A WatchUsGrow.org reader recently asked us to define "modern farm equipment," so we put the challenge to our bloggers to share what's new on their farms. This is the fourth part of that series.
This is our John Deere 2630 Display. It’s a touch screen computer that holds maps and information about every field we farm. The screen is moved and used in all of our equipment – the tractor that pulls our tillage equipment, the sprayer, the fertilizer buggy, and the tractors that pull the planters and the combine. In each instance, the computer pulls up a homepage that shows a map of the fields, its boundaries and the location of any waterways and fence rows.
On this day, Andy was making the first pass over the fields in the sprayer. The large box at the top shows the field map. The acres already covered are blue. The white line is the tracking line. We use auto-steer technology in all of our equipment, which means that with the push of a button the tractor, sprayer or combine – with GPS – will drive itself through the field. Notice the little green box right at the top that reads “2 in.” This indicates that the sprayer is just two inches off its target track.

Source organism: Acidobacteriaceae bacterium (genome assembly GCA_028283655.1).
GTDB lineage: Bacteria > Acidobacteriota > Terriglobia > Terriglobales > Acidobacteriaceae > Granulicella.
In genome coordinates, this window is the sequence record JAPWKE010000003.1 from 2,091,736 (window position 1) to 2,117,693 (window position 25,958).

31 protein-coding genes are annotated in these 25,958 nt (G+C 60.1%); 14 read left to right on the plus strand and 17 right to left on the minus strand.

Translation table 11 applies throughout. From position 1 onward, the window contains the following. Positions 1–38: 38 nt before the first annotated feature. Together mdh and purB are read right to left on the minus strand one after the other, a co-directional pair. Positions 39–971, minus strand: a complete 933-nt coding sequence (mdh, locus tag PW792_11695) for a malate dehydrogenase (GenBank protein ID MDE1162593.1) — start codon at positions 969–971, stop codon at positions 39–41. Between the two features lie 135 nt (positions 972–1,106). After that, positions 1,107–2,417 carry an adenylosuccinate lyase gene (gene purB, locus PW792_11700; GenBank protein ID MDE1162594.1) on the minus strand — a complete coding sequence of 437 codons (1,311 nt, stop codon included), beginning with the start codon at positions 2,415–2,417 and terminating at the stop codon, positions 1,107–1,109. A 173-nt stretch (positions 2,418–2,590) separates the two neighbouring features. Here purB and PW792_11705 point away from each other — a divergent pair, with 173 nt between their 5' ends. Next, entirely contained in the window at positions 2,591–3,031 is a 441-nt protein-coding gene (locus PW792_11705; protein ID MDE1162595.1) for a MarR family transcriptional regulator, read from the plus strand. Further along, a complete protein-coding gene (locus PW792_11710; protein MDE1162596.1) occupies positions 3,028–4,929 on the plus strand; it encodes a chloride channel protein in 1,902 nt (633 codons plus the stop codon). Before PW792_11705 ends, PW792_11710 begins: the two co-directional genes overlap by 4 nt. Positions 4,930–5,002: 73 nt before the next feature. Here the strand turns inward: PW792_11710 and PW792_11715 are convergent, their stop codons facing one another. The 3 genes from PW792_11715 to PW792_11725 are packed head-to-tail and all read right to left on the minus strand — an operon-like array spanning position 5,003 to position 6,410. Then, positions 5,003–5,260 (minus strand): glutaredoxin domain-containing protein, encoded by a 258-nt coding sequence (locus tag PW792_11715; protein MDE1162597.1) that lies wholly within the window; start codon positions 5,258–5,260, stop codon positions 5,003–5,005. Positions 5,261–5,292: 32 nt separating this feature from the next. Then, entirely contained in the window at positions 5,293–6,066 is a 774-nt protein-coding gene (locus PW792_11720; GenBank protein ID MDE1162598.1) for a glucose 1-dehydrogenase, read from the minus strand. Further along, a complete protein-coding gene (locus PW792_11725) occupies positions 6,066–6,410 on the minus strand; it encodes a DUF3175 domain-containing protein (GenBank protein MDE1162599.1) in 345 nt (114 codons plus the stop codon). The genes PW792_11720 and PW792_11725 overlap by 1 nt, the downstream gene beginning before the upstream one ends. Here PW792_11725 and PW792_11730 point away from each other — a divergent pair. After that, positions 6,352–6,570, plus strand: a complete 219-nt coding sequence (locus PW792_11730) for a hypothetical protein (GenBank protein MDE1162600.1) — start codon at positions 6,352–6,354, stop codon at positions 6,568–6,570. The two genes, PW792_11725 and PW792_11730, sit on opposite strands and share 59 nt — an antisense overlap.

To the right of the field map is basic field data. Below that are more numbers and symbols. Andy watches the green bar labeled 3D RTK. The bar shows the strength of the RTK signal. RTK stands for real-time kinetic. It uses satellites and a base station, which acts like a cell phone tower, to guide the equipment through fields with “sub-inch accuracy repeatability”. Fancy terminology that means when Andy comes back to this field to cultivate, plant, fertilize and harvest, the equipment will follow the same paths within centimeters. The same path can be repeated next year and the year after and the year after.
The large bottom box tells Andy about the sprayer’s performance. The blue box surrounded in yellow shows how much product is left in the tank. Below that are the boom indicators. The boom is 100 feet wide and is divided into nine sections. The blue arrows show that each section of the boom is on.
As the sprayer moves through the field, the computer is reading the map. If the sprayer crossed into an area already covered, the computer would shut off those sections of the boom. When the sprayer encounters a waterway or fence row, the computer will turn boom sections on or off according to their location in the field and proximity to the area.
This technology is all about efficiency and better management of inputs. We are reducing the amount of pesticides and fertilizers we add because we can be so precise with their application.
Katie Pratt, Dixon